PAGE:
According to a report by ESPN, the NCAA’s board of governors will revisit the topic of collegiate esports when they meet again in October. There isn’t much belief that esports will fall under the NCAA’s umbrella, but it will be discussed.
The National Association of Collegiate Esports currently serves as the governing body for more than 20 universities with varsity esports teams. The group’s executive director, Michael Brooks, said he would want to see major changes in the NCAA structure and doesn’t believe that esports will be adopted.
My initial reaction to the news involves a level of aversion. The NCAA certainly comes with a stigma these days, having been disparaged in recent years for its lack of transparency and restrictive policies. While the NCAA can offer collegiate esports increased structure and exposure, the limitations that stem from NCAA involvement may not be worth it. The NACE already provides collegiate esports with a legitimate governing body and possesses the wherewithal to coordinate large events. By maintaining its sovereignty, it would also bestow independence upon the athletes that those under NCAA jurisdiction can’t enjoy.
Most collegiate esports athletes are motivated by some combination of scholarship money and love of the game. Seeing as professional esports athletes usually make that decision before college, we should treat collegiate esports athletes as the amateurs that they truly are. The ability to get part-time jobs, enjoy other extra-curricular activities, and basically be a normal college student is a freedom not known by most varsity athletes. Restricting these for true amateurs who aren’t using college sports as a pseudo-minor league would be a mistake.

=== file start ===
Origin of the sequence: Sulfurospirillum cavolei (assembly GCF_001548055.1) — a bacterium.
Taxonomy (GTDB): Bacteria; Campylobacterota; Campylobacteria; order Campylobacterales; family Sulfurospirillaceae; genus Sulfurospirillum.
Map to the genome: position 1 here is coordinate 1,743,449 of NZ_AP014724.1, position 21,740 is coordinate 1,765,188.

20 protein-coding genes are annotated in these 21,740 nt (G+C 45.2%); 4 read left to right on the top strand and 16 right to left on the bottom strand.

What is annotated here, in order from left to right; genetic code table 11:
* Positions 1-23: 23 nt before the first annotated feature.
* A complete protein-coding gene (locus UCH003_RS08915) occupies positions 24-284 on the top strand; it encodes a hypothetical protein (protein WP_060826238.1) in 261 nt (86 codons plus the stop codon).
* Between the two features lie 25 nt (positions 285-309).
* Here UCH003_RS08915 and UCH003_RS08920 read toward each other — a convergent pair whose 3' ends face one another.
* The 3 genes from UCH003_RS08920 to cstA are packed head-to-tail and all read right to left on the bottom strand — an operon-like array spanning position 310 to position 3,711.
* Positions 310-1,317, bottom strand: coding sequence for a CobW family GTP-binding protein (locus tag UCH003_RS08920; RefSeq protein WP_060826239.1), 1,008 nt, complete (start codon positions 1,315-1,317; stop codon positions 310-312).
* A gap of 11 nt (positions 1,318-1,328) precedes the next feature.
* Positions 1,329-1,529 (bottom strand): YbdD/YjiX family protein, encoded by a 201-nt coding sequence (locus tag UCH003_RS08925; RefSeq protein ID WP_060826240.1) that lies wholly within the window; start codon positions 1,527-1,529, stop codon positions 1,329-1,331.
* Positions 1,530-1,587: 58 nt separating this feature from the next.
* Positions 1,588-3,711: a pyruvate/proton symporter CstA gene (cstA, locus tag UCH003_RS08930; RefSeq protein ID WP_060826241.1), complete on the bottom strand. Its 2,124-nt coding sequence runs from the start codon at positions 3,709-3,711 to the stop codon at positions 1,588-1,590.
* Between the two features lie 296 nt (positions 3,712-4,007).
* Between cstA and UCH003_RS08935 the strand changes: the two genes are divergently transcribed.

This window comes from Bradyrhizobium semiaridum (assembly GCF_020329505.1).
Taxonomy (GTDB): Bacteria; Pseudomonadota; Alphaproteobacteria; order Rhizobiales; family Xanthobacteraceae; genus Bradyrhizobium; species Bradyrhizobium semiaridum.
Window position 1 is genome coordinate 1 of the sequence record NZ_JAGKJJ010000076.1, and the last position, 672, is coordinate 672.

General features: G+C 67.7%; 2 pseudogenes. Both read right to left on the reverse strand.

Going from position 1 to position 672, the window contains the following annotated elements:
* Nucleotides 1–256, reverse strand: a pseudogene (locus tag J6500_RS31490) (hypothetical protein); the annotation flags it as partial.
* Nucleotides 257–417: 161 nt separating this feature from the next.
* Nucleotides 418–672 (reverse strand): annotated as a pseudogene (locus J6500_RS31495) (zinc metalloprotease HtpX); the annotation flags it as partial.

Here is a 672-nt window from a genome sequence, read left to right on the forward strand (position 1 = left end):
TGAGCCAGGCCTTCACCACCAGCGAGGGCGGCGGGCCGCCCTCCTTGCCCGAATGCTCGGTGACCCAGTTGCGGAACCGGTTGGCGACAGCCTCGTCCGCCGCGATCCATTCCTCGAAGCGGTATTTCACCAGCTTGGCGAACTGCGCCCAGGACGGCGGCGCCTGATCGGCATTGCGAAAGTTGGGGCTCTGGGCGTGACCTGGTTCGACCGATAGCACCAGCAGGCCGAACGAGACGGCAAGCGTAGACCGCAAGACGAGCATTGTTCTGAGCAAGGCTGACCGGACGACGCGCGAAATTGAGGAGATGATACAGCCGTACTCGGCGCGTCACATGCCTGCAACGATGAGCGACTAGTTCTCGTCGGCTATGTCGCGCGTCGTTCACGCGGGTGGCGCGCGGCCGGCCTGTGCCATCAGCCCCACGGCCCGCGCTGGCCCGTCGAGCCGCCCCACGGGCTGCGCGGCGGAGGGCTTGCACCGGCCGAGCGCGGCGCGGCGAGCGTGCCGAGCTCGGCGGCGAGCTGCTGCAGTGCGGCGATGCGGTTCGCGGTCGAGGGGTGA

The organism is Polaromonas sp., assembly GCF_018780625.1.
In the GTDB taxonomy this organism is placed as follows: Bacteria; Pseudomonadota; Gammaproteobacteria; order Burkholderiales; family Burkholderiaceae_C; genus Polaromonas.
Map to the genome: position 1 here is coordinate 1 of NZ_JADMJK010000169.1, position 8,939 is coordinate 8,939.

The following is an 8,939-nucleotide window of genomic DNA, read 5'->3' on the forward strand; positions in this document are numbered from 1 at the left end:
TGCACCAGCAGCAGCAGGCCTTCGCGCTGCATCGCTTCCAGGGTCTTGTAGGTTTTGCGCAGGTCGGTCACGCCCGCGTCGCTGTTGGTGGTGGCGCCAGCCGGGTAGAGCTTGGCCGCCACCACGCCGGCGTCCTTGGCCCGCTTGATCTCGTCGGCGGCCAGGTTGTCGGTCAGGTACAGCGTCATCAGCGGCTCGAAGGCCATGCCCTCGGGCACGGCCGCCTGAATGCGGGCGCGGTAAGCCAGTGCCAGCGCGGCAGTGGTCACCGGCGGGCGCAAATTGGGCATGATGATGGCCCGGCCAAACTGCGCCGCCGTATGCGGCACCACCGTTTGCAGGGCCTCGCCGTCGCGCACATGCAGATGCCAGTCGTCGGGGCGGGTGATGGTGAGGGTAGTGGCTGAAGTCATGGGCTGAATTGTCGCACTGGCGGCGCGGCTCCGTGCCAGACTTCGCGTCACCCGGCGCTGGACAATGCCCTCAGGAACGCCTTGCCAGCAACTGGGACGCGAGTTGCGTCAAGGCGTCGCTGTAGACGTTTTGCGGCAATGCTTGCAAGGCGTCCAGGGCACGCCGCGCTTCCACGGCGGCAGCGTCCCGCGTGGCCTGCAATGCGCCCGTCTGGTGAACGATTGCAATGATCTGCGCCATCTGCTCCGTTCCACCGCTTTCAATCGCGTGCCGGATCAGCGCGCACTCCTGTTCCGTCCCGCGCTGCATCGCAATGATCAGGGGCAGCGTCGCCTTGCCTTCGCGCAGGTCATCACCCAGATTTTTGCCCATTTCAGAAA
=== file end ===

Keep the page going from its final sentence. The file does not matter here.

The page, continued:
In addition, NCAA involvement could actually limit the growth of collegiate esports, instead of enabling its proliferation. Although Title IX has been a tremendous tool in promoting equality in sports, it has had a notably inhibiting affect on many male athletic programs. Due to the act, some male sports programs must often be sacrificed in order to stay in accordance with the law’s requirements.
What that means is, if esports, a male dominated field, were to become an NCAA recognized sport, schools would have to either add a female equivalent or drop another male program in order to have an esports team. Undoubtedly, this would create a huge barrier to entry for schools hoping to get involved.
Collegiate esports ought to maintain the essence of amateurism that has truly escaped the scope of the NCAA; while competitive, the esports community is ultimately defined by its inclusive and fun nature, something that I fear would be lost.